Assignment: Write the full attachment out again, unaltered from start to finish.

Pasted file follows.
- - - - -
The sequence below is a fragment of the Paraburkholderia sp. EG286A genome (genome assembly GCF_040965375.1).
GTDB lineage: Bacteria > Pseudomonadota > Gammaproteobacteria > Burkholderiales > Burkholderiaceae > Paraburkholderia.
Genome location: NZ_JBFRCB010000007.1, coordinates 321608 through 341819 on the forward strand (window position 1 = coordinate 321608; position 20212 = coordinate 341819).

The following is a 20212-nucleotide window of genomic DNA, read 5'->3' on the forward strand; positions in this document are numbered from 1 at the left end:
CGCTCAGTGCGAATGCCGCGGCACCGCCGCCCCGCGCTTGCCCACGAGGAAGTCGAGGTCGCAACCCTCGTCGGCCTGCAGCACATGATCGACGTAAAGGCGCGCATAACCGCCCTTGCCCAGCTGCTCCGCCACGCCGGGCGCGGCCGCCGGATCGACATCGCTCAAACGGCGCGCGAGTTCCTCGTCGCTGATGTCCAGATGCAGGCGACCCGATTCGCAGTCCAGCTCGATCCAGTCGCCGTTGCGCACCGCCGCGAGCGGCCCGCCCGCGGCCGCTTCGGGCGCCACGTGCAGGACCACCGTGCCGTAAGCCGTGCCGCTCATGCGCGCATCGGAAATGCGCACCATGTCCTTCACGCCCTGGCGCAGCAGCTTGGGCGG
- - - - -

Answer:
The sequence below is a fragment of the Paraburkholderia sp. EG286A genome (genome assembly GCF_040965375.1).
GTDB lineage: Bacteria > Pseudomonadota > Gammaproteobacteria > Burkholderiales > Burkholderiaceae > Paraburkholderia.
Genome location: NZ_JBFRCB010000007.1, coordinates 321608 through 341819 on the forward strand (window position 1 = coordinate 321608; position 20212 = coordinate 341819).

The following is a 20212-nucleotide window of genomic DNA, read 5'->3' on the forward strand; positions in this document are numbered from 1 at the left end:
CGCTCAGTGCGAATGCCGCGGCACCGCCGCCCCGCGCTTGCCCACGAGGAAGTCGAGGTCGCAACCCTCGTCGGCCTGCAGCACATGATCGACGTAAAGGCGCGCATAACCGCCCTTGCCCAGCTGCTCCGCCACGCCGGGCGCGGCCGCCGGATCGACATCGCTCAAACGGCGCGCGAGTTCCTCGTCGCTGATGTCCAGATGCAGGCGACCCGATTCGCAGTCCAGCTCGATCCAGTCGCCGTTGCGCACCGCCGCGAGCGGCCCGCCCGCGGCCGCTTCGGGCGCCACGTGCAGGACCACCGTGCCGTAAGCCGTGCCGCTCATGCGCGCATCGGAAATGCGCACCATGTCCTTCACGCCCTGGCGCAGCAGCTTGGGCGG